What is muscular dystrophy?
Muscular dystrophy is a group of diseases that are all characterized by the progressive loss of muscle mass and muscle weakness. Mutations disrupt the normal function of proteins that are necessary to form healthy muscles.
There are multiple forms of this disease, such as Duchenne, which is the most common type, Becker, myotonic, congenital, limb-girdle, and facioscapulohumeral.
What are the symptoms of muscular dystrophy?
Symptoms and onset of muscular dystrophy can vary depending on the type one has, but the main effect of the disease is the progressive weakness of muscles.
Duchenne muscular dystrophy includes these symptoms:
- Frequent falling
- Difficulty getting up after sitting or laying down
- Trouble running and jumping
- Waddling gait
- Walking on the toes
- Large calf muscles
- Muscle pain and stiffness
- Learning disabilities
While Becker muscular dystrophy is similar to Duchenne, it has a later onset and slower progression of symptoms. Other types of this disease are defined by one specific symptom or where in the body symptoms begin.
There are several complications that may arise from this disease. People may have trouble walking, contractures, breathing problems, scoliosis, heart issues, and problems with swallowing.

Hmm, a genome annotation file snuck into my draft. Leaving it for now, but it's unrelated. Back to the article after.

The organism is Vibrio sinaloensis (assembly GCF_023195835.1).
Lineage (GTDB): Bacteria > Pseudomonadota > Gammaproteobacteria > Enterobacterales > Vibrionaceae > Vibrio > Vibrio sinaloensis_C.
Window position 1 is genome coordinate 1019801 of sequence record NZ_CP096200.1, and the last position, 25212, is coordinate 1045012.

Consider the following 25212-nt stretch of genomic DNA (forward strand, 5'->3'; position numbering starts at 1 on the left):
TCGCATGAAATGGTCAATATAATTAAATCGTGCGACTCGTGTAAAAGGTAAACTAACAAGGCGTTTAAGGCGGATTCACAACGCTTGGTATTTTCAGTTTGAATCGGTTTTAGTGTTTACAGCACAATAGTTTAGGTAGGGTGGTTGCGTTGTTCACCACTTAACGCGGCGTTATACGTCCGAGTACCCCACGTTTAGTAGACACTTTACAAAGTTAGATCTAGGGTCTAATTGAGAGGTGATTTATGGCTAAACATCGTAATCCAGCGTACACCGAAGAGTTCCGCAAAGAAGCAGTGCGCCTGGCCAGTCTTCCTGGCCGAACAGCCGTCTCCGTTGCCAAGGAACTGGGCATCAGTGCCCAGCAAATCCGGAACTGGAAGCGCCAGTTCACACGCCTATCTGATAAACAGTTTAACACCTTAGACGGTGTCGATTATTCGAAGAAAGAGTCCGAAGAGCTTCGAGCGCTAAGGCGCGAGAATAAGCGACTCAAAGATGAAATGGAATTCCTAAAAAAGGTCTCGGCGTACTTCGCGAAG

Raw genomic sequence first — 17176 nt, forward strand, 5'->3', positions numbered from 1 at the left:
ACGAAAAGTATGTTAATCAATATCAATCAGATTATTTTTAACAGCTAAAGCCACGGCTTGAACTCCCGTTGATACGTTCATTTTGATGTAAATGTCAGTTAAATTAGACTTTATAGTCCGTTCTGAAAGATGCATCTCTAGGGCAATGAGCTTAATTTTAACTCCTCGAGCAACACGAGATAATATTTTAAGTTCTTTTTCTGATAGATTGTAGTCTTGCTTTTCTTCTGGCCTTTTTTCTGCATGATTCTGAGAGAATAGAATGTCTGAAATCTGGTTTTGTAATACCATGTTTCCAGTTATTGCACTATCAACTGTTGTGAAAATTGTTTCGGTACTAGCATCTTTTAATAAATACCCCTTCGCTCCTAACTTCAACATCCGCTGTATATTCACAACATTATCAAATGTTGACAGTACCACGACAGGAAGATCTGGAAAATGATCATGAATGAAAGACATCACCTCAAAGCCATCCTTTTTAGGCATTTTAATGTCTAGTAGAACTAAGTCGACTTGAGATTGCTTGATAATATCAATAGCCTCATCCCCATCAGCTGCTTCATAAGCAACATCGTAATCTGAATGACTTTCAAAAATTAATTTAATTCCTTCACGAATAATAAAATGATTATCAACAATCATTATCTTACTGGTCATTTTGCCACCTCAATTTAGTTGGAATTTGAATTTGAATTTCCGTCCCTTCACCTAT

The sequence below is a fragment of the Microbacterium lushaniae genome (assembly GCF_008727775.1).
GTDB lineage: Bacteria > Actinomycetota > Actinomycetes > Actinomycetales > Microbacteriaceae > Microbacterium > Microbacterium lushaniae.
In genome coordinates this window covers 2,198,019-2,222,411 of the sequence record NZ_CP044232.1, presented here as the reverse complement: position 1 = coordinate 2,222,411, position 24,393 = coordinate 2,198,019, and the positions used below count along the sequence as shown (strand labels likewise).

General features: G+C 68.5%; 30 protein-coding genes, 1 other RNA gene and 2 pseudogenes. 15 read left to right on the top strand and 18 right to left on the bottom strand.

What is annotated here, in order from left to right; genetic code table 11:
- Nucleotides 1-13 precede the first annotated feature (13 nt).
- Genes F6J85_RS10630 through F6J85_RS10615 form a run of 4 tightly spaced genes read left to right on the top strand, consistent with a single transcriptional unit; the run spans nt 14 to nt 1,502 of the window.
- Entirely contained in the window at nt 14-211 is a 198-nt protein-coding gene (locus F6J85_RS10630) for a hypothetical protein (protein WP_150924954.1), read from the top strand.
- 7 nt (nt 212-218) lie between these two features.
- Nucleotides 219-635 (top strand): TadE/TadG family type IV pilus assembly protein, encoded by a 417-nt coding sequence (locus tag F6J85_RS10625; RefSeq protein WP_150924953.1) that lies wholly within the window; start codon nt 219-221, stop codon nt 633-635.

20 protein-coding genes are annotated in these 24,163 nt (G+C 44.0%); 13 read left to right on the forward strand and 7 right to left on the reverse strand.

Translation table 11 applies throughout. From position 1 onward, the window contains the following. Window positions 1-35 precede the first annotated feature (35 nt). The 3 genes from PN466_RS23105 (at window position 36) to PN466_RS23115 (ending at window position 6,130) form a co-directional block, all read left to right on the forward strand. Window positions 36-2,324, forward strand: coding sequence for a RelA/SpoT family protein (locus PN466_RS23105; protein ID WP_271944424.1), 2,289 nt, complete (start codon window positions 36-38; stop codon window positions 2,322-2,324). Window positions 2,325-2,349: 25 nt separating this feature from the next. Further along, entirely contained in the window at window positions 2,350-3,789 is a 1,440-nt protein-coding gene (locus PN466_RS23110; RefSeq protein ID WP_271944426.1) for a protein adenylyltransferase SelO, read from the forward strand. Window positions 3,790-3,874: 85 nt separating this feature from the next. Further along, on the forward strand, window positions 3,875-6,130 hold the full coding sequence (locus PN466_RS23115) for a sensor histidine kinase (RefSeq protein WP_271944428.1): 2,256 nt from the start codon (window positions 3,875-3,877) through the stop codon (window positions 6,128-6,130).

What causes muscular dystrophy?
All types of this disease are the result of a defect in one of the genes that protect muscle fibers from destruction, but they differ in which specific gene is mutated. While sometimes muscular dystrophy is inherited in an X-linked recessive pattern, other times the mutation is sporadic.
How is muscular dystrophy diagnosed?
A physical evaluation and examination of medical history are the first steps in obtaining a diagnosis. The next steps may be one of many tests, such as enzyme tests, electromyography, genetic testing, muscle biopsies, heart-monitoring tests, and lung-monitoring tests.
What are the treatments for muscular dystrophy?
There are no cures for any of the types of this disease, but there are options that can help to maintain mobility. Physical and occupational therapy can help to strengthen the muscles. Braces and other mobility aids may also help. Medications like eteplirsen, corticosteroids, and heart medications may be prescribed. If scoliosis makes breathing difficult, surgery can be performed to correct it.